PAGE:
PIQRAY® (alpelisib) tablets is contraindicated in patients with severe hypersensitivity to it or any of its components. Severe Hypersensitivity: Severe hypersensitivity reactions, including anaphy...
PIK3CA mutations are a common indicator of poor prognosis1,2
PIK3CA is the most commonly mutated gene in HR+/HER2- aBC1,3-5
PIQRAY is a potent and selective inhibitor of PI3Kα6,7
- PIQRAY inhibits the α isoform of PI3K 50 times more potently than other PI3K isoforms (β, γ, δ))7
Based on in vitro/in vivo studies. Preclinical activity does not necessarily correlate with clinical outcomes.
PIK3CA mutations may lead to hyperactivation of PI3Kα, a key upstream component of the PI3K pathway8-10
- Inhibiting PI3Kα interrupts AKT-dependent and AKT-independent signaling cascades in the PI3K pathway6,11,12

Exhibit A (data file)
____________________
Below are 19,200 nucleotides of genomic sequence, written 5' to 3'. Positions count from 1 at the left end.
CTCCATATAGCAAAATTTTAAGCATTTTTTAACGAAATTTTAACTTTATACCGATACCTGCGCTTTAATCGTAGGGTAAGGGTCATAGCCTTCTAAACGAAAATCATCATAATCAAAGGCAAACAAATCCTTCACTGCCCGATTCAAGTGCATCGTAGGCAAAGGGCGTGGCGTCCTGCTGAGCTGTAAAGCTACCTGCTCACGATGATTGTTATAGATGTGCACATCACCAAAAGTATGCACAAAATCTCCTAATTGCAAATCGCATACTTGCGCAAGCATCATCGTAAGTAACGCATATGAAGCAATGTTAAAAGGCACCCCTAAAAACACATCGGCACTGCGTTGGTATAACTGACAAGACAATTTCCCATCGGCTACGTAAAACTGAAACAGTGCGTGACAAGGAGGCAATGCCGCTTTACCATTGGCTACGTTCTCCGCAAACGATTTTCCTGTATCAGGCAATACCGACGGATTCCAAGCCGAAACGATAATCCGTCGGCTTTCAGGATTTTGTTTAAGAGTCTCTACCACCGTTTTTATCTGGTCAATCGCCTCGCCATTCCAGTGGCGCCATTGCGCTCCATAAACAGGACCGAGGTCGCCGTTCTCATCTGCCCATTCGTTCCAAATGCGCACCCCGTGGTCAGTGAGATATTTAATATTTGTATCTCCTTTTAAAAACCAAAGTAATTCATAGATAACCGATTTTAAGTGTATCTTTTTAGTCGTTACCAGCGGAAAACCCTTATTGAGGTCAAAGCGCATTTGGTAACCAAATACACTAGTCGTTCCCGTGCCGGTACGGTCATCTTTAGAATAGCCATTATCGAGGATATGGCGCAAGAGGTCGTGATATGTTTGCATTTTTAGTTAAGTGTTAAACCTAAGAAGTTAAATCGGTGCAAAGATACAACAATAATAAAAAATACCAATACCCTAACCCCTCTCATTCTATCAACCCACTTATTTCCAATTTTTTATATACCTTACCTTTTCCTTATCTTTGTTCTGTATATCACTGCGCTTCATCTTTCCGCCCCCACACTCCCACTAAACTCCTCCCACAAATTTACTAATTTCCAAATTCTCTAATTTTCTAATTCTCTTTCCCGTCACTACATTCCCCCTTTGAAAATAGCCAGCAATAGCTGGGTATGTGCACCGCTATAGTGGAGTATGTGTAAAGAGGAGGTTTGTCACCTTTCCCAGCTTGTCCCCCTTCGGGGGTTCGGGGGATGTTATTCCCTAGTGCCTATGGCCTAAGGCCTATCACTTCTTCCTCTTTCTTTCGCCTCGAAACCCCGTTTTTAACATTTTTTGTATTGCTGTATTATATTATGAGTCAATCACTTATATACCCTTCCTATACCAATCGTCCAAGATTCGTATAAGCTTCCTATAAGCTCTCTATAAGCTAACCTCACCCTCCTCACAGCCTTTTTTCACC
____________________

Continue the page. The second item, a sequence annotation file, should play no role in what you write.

- PIQRAY and fulvestrant work synergistically to inhibit both the PI3K and ER pathways6
AKT, protein kinase B; ER, estrogen receptor; PI3Kα, α-isoform of phosphatidylinositol-3-kinase.
Knowledge of PIK3CA mutation status can inform an up-front treatment plan
PIK3CA testing is a critical component of aBC management
Why to test
- Only patients with a PIK3CA mutation are eligible for biomarker-driven therapy with PIQRAY6
When to test
- Test for PIK3CA mutations when a patient presents with metastases from breast cancer15*
- PIK3CA mutations are generally stable16
How to test
- PIK3CA mutations can be detected in tissue or plasma specimens6†
- Information on FDA-approved tests for the detection of PIK3CA mutations in breast cancer is available at fda.gov/CompanionDiagnostics
*Following progression on or after an endocrine-based regimen.
†Please refer to section 2.1 of the full Prescribing information.